Thursday, May 22, 2008
Here are two things I often tell my clients:
1. Any system you put in place will probably need to be tweaked as you find out what works and what doesn't work.
2. When looking for solutions, look at things that are working well for you already. What does that tell you about the type of solutions that work for you?
Well, I just followed my own advice and changed how I keep my to-do lists. I had been using a fairly simple software tool called Check Off - but realized it didn't fit well with how I work, so I was getting sloppy about getting everything added to my lists that needed to be there.
I was somewhat tempted to try another one of the many software programs designed to handle task management. But then I looked at something that works very well for me - and that's a simple text file that resides on my computer desktop where I capture blog ideas. I definitely like having my files on the computer, and the simplicity of a text file seems to work well for me. (I'm on a Mac, and I just use TextEdit for these files; Word would be overkill.)
So now I have five simple text files on my desktop - some of which will be familiar to anyone familiar with David Allen's Getting Things Done.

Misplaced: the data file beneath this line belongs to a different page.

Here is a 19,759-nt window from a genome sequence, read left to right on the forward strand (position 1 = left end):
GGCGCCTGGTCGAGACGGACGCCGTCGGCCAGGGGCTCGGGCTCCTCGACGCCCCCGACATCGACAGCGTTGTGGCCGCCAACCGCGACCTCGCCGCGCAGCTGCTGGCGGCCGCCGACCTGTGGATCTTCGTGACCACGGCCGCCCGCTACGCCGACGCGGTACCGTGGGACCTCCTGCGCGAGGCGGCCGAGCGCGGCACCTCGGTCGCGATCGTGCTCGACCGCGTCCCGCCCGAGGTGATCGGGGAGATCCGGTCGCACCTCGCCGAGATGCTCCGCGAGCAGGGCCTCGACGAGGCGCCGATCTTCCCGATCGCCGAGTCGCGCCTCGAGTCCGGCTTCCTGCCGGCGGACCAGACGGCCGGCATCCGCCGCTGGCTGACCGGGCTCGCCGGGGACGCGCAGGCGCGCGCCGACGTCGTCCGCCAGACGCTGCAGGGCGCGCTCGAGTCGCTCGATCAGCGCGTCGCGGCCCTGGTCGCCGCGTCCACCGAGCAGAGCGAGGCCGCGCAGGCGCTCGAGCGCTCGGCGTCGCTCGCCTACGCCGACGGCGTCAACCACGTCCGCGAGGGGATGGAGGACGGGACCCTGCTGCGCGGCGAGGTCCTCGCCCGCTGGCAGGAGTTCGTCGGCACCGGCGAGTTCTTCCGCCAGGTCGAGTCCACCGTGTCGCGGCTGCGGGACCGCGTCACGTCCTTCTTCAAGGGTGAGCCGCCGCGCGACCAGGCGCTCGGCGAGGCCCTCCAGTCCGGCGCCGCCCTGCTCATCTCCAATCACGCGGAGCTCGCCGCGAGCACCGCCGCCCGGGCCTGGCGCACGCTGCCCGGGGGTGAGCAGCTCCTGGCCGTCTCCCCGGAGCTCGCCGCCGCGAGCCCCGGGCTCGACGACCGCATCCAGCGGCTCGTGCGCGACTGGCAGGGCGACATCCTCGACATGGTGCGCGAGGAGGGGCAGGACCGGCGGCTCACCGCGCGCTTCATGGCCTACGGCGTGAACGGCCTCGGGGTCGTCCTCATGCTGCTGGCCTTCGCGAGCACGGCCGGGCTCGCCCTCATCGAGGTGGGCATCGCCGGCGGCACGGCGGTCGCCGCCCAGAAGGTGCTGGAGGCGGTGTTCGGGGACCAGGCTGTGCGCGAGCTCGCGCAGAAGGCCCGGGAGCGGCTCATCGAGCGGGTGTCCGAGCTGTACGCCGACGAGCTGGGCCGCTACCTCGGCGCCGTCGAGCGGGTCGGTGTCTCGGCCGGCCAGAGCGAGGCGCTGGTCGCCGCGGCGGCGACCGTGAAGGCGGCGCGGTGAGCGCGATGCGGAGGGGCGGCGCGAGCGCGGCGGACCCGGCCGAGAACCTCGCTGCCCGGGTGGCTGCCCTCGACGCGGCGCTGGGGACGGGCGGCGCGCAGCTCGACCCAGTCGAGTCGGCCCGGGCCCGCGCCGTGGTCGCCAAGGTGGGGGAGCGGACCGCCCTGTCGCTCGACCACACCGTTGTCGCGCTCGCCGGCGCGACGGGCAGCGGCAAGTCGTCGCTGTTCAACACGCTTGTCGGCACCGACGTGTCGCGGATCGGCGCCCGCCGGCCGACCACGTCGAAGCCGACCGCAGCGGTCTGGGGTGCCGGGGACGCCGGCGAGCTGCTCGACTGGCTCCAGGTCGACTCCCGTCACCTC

Goals & Values
This reminds me of the big picture - what I want from my life. It won't get updated often, but it's useful to look at it regularly.
This lists all the simple actions I want to take: send an e-mail to someone, reschedule an appointment, drop off donations at the thrift store, etc. The list is subdivided into things I would do at home, things I would do around town, and things I would do "over the hill" - I live on the coast, and have to drive over the hill to get to the rest of the San Francisco Bay Area.
This lists the things I'm committed to doing that involve multiple steps. It includes things like buying new nightstands (because I don't know exactly what I want, so there are many steps here) and a computer upgrade project with a number of steps. The next step for each of these projects would get added to my To Do list.
Why separate To Do items from Projects? Because a To Do list with "buy milk" and "remodel bathroom" almost guarantees that the remodeling project won't move forward. You look at that item, glaze over, and move on to the next item on the list. But if the To Do list had something like "Call Jim and ask about his remodeling project; see what advice he can give me" - well, that seems doable!
This file captures the ideas I have about things I might want to do - but might not. This way I don't lose the thought, but it doesn't clutter up my To Do or Projects list.
This has my morning and bedtime routines - things I do (or want to start doing) every day. It's there as a reminder, because I've added some things that aren't habits yet. I may not need these files after a while, but for now they are helpful.
I'm sure I'll wind up making further tweaks, but right now this is feeling pretty good.
[Side note: That black loop in the picture is part of a dragon's tail, from the Dragonology 4 wallpaper by Vladstudio.]